Researchers look for drugs to keep HIV dormant

Updated:1 month, 2 weeks ago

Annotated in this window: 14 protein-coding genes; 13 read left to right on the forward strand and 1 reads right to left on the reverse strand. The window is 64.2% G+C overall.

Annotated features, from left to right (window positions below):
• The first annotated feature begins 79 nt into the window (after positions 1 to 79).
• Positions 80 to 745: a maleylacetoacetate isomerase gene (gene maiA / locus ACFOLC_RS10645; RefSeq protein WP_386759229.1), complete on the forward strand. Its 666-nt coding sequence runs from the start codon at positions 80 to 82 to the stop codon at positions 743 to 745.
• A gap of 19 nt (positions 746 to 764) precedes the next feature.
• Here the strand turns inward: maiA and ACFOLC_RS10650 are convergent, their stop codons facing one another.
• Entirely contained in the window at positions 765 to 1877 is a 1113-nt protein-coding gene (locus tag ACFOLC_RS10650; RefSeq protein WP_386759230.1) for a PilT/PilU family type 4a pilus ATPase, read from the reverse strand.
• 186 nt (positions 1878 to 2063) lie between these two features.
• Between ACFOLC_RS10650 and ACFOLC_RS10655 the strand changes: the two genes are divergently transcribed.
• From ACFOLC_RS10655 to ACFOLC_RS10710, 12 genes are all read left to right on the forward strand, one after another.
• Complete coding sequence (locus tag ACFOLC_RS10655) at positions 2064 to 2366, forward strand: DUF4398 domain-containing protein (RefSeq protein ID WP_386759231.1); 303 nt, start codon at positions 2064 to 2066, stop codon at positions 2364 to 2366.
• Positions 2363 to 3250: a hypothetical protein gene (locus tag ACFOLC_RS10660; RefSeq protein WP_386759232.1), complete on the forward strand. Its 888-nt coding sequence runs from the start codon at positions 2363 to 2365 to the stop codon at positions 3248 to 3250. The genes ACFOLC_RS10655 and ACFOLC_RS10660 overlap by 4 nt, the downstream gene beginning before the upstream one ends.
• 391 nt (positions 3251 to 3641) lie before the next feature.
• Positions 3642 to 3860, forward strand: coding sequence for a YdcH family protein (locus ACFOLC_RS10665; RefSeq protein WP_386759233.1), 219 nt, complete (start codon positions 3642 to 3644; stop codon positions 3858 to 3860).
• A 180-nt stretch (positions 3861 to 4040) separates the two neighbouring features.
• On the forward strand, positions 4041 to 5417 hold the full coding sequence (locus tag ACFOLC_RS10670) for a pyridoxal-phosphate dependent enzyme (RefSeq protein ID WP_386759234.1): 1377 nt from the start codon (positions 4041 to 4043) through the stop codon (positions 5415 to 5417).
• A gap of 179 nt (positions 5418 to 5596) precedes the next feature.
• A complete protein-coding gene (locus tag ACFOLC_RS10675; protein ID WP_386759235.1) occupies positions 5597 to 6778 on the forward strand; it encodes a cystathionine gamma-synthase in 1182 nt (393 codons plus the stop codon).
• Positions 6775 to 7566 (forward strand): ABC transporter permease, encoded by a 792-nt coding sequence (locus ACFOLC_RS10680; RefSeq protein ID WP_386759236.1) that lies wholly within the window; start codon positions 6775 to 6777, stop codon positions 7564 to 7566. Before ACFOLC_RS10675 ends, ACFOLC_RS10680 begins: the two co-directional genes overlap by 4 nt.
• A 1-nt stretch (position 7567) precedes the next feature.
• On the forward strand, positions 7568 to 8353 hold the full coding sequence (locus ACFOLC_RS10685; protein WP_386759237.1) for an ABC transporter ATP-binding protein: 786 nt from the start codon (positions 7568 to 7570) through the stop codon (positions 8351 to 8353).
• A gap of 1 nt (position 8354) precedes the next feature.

New Delhi, Mar 24 (ANI): The human immunodeficiency virus infects the cells that can either exploit them to start making more copies of itself or remain dormant, a phenomenon called latency. Researchers during a recent study found a way to look for chemicals that can keep the virus suppressed into its dormant state. The findings of the study were published in a new paper, Proceedings of the National Academy of Sciences. "The current drug treatments block healthy cells from becoming infected by the virus," said Yiyang Lu, a PhD student in the Dar lab at the University of Illinois Urbana-Champaign. "The latent reservoir poses a bigger problem because it can start producing the virus at any time. Consequently, patients have to remain on antiretroviral therapy all their lives to prevent a viral rebound." So far, there are two types of drug treatment strategies: shock-and-kill, where reactivated cells are killed due to HIV, and a second drug cocktail prevents other cells from being infected, or block-and-lock, which forces the virus into a deep latent state so that it does not reactivate again. The problem with the first approach is that there are always some leftover reservoirs that do not get activated. The problem with the second approach, which the researchers are trying to solve, is that there aren't many drugs that have been discovered. Since the transition from latency occurs randomly, measuring the fluctuations in gene expression can provide more coverage than the average gene expression.

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